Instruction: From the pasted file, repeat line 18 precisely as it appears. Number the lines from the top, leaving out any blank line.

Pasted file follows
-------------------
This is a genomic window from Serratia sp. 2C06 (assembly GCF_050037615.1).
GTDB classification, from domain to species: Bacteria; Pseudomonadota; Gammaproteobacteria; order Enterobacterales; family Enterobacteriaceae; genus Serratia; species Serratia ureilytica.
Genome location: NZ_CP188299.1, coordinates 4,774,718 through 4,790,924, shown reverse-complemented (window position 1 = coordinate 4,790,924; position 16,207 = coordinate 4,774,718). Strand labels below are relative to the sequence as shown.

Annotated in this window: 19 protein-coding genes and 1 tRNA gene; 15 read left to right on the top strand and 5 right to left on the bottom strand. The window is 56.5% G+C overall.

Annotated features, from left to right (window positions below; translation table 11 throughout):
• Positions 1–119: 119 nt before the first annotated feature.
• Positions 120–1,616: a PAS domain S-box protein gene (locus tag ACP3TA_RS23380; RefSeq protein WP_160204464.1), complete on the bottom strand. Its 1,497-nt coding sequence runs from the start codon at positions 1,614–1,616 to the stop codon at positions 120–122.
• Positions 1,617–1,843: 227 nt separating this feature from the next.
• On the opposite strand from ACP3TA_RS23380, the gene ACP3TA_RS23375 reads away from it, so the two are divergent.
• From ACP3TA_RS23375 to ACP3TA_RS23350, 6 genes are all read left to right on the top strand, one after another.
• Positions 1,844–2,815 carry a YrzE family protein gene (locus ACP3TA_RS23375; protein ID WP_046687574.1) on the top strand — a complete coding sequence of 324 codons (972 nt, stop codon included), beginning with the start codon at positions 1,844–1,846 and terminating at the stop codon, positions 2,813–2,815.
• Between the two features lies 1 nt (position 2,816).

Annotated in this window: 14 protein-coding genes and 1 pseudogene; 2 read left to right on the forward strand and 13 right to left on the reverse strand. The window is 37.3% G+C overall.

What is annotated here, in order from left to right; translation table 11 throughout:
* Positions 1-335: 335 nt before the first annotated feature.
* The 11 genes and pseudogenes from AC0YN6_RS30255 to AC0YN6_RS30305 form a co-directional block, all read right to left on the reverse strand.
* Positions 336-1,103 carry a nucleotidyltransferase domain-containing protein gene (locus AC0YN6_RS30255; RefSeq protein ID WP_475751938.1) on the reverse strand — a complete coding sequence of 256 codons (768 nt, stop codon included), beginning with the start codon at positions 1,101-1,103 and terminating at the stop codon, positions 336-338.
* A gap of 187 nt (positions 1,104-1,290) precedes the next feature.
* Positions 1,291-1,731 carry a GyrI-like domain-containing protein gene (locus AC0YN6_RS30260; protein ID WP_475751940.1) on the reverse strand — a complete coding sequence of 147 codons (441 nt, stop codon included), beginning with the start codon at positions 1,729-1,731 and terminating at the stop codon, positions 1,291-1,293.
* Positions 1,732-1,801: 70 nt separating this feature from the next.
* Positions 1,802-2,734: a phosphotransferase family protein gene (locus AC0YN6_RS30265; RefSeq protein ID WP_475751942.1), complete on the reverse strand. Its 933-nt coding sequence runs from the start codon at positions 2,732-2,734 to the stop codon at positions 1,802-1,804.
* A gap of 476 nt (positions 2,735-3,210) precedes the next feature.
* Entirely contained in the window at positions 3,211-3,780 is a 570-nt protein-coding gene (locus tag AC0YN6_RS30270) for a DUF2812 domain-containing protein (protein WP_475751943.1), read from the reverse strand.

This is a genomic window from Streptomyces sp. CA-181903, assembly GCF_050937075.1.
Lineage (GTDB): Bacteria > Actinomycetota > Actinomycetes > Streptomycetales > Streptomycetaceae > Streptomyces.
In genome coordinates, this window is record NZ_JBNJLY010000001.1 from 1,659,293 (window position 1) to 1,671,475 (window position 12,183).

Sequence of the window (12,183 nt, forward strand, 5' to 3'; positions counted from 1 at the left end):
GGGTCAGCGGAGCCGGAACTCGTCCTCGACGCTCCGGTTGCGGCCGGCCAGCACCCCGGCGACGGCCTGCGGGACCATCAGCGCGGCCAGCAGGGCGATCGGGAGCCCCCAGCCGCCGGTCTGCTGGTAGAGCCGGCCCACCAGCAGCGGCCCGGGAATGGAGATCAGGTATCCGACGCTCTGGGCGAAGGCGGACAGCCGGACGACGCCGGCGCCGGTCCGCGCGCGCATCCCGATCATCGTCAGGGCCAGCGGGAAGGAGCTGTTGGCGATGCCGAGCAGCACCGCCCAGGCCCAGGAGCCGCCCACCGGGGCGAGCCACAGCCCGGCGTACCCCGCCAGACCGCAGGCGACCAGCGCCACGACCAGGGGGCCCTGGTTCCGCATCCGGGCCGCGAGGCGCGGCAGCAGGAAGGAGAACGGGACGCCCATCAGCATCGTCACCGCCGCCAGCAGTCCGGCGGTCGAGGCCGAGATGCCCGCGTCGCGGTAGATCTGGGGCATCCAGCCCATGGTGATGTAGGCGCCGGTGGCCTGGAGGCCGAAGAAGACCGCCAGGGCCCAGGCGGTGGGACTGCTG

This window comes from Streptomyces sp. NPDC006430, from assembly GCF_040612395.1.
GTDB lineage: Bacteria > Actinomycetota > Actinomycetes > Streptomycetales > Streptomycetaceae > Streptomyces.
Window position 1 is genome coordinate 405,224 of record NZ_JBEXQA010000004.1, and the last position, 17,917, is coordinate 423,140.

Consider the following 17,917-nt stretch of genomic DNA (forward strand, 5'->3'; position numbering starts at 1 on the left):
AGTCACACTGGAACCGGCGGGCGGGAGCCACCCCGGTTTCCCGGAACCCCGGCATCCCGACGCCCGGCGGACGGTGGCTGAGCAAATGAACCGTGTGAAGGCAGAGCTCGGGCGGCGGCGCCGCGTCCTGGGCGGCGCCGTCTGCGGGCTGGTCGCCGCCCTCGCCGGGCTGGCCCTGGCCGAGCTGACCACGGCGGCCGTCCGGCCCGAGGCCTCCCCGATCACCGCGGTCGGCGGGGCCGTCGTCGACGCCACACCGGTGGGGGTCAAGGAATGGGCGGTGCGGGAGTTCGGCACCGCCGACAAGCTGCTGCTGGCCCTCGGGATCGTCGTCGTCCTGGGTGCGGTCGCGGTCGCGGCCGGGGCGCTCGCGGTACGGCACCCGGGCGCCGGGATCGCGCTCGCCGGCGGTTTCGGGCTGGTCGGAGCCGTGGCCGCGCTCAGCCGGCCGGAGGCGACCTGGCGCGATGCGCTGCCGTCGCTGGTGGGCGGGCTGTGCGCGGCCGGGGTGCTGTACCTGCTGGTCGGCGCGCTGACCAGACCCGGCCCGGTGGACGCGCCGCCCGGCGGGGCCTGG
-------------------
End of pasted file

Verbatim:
* A gap of 187 nt (positions 1,104-1,290) precedes the next feature.